On the 11th September 1978, Janet Parker became the last recorded person in the world to die from smallpox. Parker was a medical photographer working at the University of Birmingham Medical School who was infected with smallpox from a nearby lab that is believed to have been spread by air currents through service ducts within the building.
At the time of her infection, the World Health Organisation had almost completed its successful international smallpox eradication programme. Although the last naturally occurring infection had been recorded the previous year, various laboratories around the world – including one at the University of Birmingham Medical School – were continuing research on strains of the virus that were a threat to eradicating the disease.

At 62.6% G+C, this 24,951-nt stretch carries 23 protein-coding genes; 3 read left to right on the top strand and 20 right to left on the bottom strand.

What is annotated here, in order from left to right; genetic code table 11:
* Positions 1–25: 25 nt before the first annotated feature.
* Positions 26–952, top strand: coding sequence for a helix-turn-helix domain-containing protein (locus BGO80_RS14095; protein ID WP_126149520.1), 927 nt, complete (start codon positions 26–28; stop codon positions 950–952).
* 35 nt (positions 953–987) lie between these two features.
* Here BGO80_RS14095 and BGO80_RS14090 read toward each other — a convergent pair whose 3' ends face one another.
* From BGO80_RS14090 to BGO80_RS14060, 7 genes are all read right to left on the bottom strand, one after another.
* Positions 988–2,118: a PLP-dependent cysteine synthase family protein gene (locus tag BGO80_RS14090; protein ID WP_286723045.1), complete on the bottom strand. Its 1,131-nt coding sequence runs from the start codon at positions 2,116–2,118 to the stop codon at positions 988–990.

Parker’s darkroom in the hospital was directly above a laboratory where research on live smallpox viruses was carried out. It’s believed that the virus had spread from the laboratory while being handled on the 24th and 25th July, when Parker is known to have spent longer than normal in the room where the ducting connected.
Parker became ill on the 11th August, but nine days passed before she was admitted to hospital and her infection was identified as smallpox. Transferred to the Catherine-de-Barnes Isolation Hospital outside Solihull, she and a number of other people with whom she had had close contact were placed in quarantine. Parker died on the 11th September, but her death was preceded by that of her father – who died of cardiac arrest shortly after visiting his daughter – and the suicide of the scientist in charge of the laboratory at the University of Birmingham.